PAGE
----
The United Kingdom is starting to weigh the benefits of creating new regulations for Bitcoin and other cryptocurrencies. Currently, the UK’s Financial Conduct Authority (FCA) regulates a handful of crypto assets but not Bitcoin or most of the other major digital currencies. Legislators cite the need for improved consumer/investor protections, but their greatest hope seems to be that the UK could become a hot spot for new blockchain companies. This hope is particularly as the UK prepares for a “hard Brexit” and the economic uncertainties that it will bring. A crypto bull run in 2019 could be a boon for the nation if handled correctly.
There are many ways that the UK could approach new Bitcoin regulation. The most obvious factor worthy of consideration is the Initial Coin Offering (ICO), the fundraising tool that had thousands buying Bitcoin. As most of our readers know, during the past three years, numerous ICOs have raised billions, though many of the technology companies behind these ICOs have unfortunately failed to deliver working products. As these funds were raised from private investors without the ICO company having to go through regulated fundraising channels, this is the first blockchain practice that is likely to see new regulatory strictures in the coming months.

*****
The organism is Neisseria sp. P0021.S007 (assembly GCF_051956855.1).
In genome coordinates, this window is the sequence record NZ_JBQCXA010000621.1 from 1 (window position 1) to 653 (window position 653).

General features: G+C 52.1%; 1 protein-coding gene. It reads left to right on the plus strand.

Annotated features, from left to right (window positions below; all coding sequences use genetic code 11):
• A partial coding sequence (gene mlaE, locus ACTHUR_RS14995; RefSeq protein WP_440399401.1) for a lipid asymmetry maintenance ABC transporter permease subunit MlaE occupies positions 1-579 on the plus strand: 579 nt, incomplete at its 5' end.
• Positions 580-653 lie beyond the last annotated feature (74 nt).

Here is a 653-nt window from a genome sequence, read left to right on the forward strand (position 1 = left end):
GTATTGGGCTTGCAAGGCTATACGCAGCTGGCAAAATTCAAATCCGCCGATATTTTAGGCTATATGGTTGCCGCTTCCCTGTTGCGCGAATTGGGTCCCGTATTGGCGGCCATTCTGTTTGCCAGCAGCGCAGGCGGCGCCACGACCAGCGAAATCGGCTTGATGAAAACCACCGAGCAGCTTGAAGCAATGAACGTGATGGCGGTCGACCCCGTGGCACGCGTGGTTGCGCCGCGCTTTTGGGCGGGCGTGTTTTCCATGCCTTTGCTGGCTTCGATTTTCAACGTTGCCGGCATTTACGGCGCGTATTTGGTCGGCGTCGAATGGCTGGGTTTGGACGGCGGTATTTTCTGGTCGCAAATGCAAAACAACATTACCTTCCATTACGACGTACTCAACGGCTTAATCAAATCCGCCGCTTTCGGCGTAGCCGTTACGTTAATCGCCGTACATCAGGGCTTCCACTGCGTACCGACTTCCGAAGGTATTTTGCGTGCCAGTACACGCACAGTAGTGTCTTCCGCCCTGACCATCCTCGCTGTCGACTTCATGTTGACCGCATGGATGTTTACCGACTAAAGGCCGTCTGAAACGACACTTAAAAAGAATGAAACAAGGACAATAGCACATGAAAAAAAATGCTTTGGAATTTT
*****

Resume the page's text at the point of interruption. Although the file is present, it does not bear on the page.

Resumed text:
This argument is not without its merits. If you regularly invest in ICOs, you have probably lost some money in the past year. While regulations wouldn’t necessarily prevent market crashes, they could do a great deal to prevent bad actors from using the ICO markets as slush funds, and to encourage investors do their due diligence before investing more than they could afford to lose.
Could the UK Become a Hotbed For Crypto Innovation?
There are many different countries trying to attract the business of innovative blockchain companies. The United Arab Emirates, Malta and Cyprus all come to mind. These countries typically make their play by creating very friendly regulations, and by lowering business tax rates to the point where blockchain companies would pay very little to reside within the state.
Britain has been considering the possibility of operating as a kind of tax haven as Brexit approaches. Lowering its corporate tax rates could increase business activity within the country, and the addition of new blockchain regulations could become part of this plan, should it be put into effect.
However, it’s unlikely that the UK could ever lower tax rates enough or create regulations sufficiently lax, to create an environment more generous than that of small countries like Cyprus. What may work in the UK’s favor is its much larger size, greater fintech presence and far superior economic fundamentals than are available elsewhere.
Whatever the case, it seems likely that UK will follow suit with the rest of the world and further regulate cryptocurrency. Whether or not this will be good for the space is yet to be seen.
Featured image: “Bank of England Bitcoin” – Numismatic Bibliomania Society (NBS) via Flickr (CC BY-SA 2.0)